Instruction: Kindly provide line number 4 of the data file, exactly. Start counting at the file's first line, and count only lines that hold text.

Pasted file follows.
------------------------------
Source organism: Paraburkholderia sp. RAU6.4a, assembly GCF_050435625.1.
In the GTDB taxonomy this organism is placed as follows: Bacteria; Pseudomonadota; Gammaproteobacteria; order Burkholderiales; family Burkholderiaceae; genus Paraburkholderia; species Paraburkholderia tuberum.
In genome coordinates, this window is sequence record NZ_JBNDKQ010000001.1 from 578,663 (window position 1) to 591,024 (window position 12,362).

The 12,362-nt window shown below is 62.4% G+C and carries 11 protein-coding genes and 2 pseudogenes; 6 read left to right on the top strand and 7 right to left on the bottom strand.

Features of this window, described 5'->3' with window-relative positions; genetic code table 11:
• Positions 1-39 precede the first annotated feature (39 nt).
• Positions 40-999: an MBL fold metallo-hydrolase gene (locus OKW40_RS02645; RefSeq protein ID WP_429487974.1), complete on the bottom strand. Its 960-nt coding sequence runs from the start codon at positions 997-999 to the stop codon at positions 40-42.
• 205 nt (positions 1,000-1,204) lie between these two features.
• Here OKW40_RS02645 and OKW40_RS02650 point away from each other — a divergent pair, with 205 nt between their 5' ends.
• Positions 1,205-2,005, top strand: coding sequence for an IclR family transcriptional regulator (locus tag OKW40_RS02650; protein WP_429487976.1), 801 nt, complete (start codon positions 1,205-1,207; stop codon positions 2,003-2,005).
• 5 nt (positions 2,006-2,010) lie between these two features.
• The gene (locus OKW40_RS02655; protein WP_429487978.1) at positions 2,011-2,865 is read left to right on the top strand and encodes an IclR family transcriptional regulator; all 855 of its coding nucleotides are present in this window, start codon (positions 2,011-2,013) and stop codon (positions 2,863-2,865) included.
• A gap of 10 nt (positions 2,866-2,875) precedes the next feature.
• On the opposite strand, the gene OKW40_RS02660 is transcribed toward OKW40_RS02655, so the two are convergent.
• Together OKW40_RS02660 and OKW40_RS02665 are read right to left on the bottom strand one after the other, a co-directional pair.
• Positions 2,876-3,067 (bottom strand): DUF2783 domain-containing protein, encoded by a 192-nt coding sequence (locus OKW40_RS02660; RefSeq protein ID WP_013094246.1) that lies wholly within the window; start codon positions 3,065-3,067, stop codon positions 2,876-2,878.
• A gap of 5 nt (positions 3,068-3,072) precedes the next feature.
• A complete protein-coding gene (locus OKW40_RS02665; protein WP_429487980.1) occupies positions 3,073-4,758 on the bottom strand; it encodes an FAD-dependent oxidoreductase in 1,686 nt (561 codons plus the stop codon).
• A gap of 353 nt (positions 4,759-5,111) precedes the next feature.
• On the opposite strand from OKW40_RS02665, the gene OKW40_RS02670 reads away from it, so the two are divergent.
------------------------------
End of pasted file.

The 12,362-nt window shown below is 62.4% G+C and carries 11 protein-coding genes and 2 pseudogenes; 6 read left to right on the top strand and 7 right to left on the bottom strand.